One detail that Via seems to have paid a lot of attention to is instruction latency, especially FP latency. It can issue 4 FP adds and 4 FP multiplies per clock, and has a 2 cycle latency for adds, 3 and 4 for SP and DP mults respectively. This is faster than Core Number Numerals by at least a clock, and they also claim that SSEx instructions almost all execute in a single clock.
More new features are found in power states, all modern CPUs have a C4 low power state, and many have a rather nebulous C5/6 state, common definitions of which seem to be a little hard to come by. In any case, CN seems to line up with Penryn pretty well here.
The Via defined C5 state is like C4 but is flushes the cache and powers it down to prevent leakage. The next step down, C6, saves state to internal ram and then literally powers down the CPU. State is kept by external voltages leaving about 1M transistors, basically the RAM, powered on. If you do the math, this saves about 98% of the leakage power lost by the CPU.
Another nifty feature is called adaptive P-State control. The chip has some smarts as far as power management goes, if it is running hot, it can lower the voltage, and conversely, if it is running cool, it can bump up the clocks. By far the coolest part is called Adaptive Thermal Limit, as far as I can tell a unique CN feature. What this does is allow you to set a temp and it will throttle based on that maximum temp, allowing you to customize the CPU for the chassis, device or possibly the weather.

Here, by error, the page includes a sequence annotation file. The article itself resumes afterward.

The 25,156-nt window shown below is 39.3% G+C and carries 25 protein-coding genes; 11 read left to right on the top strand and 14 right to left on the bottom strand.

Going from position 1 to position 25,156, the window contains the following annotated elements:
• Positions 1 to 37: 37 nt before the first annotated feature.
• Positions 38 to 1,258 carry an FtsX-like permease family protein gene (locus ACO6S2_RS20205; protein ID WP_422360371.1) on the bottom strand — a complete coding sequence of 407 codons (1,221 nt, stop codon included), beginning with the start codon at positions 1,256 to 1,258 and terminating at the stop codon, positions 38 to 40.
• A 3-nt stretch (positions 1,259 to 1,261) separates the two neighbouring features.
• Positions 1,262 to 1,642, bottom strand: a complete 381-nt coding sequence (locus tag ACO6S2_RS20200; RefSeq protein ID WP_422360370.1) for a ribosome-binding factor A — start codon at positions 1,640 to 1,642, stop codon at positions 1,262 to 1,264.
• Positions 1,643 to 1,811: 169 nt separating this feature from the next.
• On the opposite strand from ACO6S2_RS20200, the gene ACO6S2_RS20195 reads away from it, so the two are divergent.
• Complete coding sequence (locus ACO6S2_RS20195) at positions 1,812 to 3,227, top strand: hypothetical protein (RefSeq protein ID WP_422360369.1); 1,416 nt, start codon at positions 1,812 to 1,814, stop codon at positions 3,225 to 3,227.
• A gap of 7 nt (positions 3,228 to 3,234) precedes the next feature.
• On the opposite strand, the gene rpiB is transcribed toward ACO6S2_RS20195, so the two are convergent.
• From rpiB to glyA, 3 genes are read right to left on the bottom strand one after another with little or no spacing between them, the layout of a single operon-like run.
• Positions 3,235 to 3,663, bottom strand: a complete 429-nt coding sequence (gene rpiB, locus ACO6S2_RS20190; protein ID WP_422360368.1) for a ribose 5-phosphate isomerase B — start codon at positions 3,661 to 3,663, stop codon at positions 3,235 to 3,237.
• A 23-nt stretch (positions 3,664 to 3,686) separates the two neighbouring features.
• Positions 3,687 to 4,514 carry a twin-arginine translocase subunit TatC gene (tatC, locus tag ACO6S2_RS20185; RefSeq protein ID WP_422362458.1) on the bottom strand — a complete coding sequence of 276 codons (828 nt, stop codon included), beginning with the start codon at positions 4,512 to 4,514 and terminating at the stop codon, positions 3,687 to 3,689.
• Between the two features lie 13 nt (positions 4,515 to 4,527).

CN also has a the same crypto features as the older chips, Via calls this padlock, and most of the security crowd I talk to thinks very highly of it. The one new feature that CN has is something called Secure Execution Mode where encrypted instructions are streamed into the CPU and only decoded on die making it next to impossible to peek at what is being done. Quite interesting, but I can not see any end user good coming from this, but the content MAFIAA might just love it.
On the outside, it has the same V4 bus as the C7 and comes in the same 22 * 22mm package. In fact, it is pin compatible with the C7 should you choose to desolder your older part and put in a new one. Via also promises to have an 11 * 11mm package on the market soon, but all the ones we saw today were the older 22mm packages.
Looking out a bit farther, there will be dual core versions, and multiple sockets are a capability, up to 4 with CN. I really doubt we will see that in products soon, but the capability is there to do shared bus dual dies like Intel as well as shared L2 dual cores should the market need it.
Fanless 1.2GHz CN
There were three demonstration units out at Via/Centaur HQ today, a 1.2GHz
fanless model running 720p video, a 1.4GHz running a 1080p Blu-Ray movie, and a
2GHz model running various games. With an NV 7950 on board, it ran Crysis
acceptably but not at frame rates that would make a Skulltrail blush.
There were also a bunch of sub-notebooks on display based on the familiar Packard-Bell/Nanobook design. Additionally, they had a little cube called the Mtube, a wimax enabled MID that is smaller than a pack of cigarettes.
It is pretty clear where Via is taking the CN, small efficient low cost PCs, small notebooks, and devices below that. They have a roadmap for continuous tweaks, upgrades and additions for the next several years, and the CN appears to be a good starting point. We will know for sure by the end of Q2 when it is slated for release, until then, it looks good. µ